I thought it was a really novel (lol) take on the vampire mythos, and the observations about cliches in paranormal romance writing (and what said cliches offer readers emotionally) were a nice little nod to fans of the genre. I will add that it does discuss AA practices in detail, which might be off-putting for people who haven’t had the greatest experiences with the program—particularly considering that there seems to be a pretty rigid moral binary between nonconsensual drinking from humans and using gross-tasting synthetic blood substitutes. The attempts at deeper ethical questions felt forced, superficial and a little pat. But if I set aside thoughts of these issues (forgive me, Hannah Arendt), and focus more on character development, I can appreciate the story for serving up messy, flawed lesbians! Sure, their moral cloudiness isn’t quite Killing Eve or Castelvania levels of questionable, but it’s very human.

Chapter 16 also has a family falling out with language that can be used as a parallel for homophobia, so readers might want to tread carefully there, too. The vampire clan is not taking too kindly to Robin’s attempts to leave behind their violent, vampire-supremacist attitudes and lashes out using language that is an pretty unsubtle allegory. But, as with certain season finales, pretending this last chapter does not exist will not detract from your enjoyment of the work as a whole.

The fact that the two leads spend so long in a state of some miscommunication while concealing their respective supernatural identities might also be frustrating to people, though I thought it lended realism to the dynamic and made the climactic moments more heightened.

The sex scenes are also realistic, tender and respectfully written while still being very steamy and sensual

Honestly, the Carmilla webseries and WWDITS have utterly ruined me for those staid, poised, cold-as-iced-cucumber vampires whose age has brought them unparalleled wisdom and unflappable, unfazeable flirtatiousness. Because let’s be real, most people would see immortality as just more time to scroll through social media and procrastinate on dealing with their existential dread. Give me vampires with passionate opinions and social awkwardness and all those oh-so-human foibles, but who want to connect with others deeply and sometimes desperately.

And on that note…

the cover of Carmilla

Carmilla by Sheridan Le Fanu: a tense tragedy isn’t exactly high up on most people’s list of comfort reads, but at less than a 150 pages, this story doesn’t require arduous staying power after a week of brutal classes, while also giving you the satisfaction of a story well read. It’s melancholic and gothic, and reading it feels like the literary equivalent of one of those horror movies that works up your nerves only for you to find yourself a lot calmer after the fact. Every time I get to a particularly angsty bit, I remember the web series and all the progress we have made in society. And then I usually end up watching episodes of the web series—which is a lot of fun, has a HEA, and offers much lighter-hearted stress relief. The miniseries also absolutely revelled in its deliciously dark academia aesthetic, well before the concept had a hashtag.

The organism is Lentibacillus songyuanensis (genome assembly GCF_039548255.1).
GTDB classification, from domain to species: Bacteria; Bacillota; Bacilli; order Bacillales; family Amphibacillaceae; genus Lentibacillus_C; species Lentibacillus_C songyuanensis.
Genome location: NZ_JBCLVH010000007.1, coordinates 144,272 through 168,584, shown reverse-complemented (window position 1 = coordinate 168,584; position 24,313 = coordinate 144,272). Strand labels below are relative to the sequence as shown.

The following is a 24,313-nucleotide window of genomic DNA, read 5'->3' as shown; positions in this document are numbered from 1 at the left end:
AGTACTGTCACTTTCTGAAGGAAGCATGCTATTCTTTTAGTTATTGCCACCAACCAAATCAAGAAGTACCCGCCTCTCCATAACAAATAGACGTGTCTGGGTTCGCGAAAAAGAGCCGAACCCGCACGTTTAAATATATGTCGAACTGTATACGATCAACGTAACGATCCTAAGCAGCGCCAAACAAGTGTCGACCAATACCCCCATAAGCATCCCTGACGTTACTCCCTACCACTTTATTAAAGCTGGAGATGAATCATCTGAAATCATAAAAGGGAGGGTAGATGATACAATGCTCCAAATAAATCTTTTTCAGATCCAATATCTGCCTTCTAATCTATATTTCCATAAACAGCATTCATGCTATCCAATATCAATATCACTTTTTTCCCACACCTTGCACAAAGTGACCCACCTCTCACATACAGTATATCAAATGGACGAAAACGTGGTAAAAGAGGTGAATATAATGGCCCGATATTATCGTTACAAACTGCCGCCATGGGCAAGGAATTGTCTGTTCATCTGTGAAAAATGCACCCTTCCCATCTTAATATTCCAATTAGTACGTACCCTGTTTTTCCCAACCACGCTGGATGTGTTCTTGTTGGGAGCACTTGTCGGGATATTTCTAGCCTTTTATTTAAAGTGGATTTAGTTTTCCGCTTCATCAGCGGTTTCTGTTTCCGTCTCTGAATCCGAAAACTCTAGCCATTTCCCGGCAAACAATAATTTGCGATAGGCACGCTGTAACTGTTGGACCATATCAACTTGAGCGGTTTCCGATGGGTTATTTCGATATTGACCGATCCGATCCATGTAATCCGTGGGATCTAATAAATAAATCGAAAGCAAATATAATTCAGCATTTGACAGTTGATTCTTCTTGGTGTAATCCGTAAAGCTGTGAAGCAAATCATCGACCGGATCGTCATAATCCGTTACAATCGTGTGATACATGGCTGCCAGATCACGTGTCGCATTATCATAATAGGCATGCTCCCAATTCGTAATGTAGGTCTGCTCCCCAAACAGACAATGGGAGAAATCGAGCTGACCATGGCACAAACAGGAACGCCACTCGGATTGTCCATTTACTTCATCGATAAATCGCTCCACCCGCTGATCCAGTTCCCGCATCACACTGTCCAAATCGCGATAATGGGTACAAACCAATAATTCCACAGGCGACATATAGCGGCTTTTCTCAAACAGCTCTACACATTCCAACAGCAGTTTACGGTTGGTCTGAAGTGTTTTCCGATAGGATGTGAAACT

The plot is about as straightforward as Bram Stoker’s Dracula, but with less overt xenophobia. A lot less. It definitely leans into the whole “predatory lesbian” thing, though, so fair warning. Long story short, an lonely little girl named Laura starts having weird dreams about some strangely beautiful creature sneaking into her bedroom at night. Though she is unsettled by these ambiguous dreams, Laura’s wealthy father ensures that she spends her childhood in relative ease and comfort. She spends most of this time in true gothic fashion, without any friends her own age and constantly yearning for a companion, for someone she can be close to who isn’t her doting pater.

Her idyllic isolation is rudely interrupted in her eighteenth year, when a carriage accident deposits the girl from her dreams on her family’s doorstep. As the mysterious, secretive Carmilla slowly weaves her way into Laura’s affections, the latter finds herself beset by increasingly strange coincidences and occurrences, culminating in the return of those strange dreams. Except now, they are full-blown nightmares that plague her sleep.

Gee, I wonder what’s biting her?

I’m also probably partial to this story because the Carmilla web series was my sapphic epiphany and I will forever have a soft spot for the vampire stuff. It’s a fun delight when it’s well done, and can be a pleasurable diversion in the right spirit. Sure, life sucks sometimes, but the stories we tell and share help our experiences enliven us, before living on in archival immortality. They offer no small amount of campy, heartfelt, exceedingly human enjoyment, which can be radical in its redressal of the status quo’s simplistic definitions, its caricatured demons.

I mean, there has to be a reason why certain characters feature prominently in the formative fantasies of no small number of sapphics…

a screenshot of three cartoon vampire women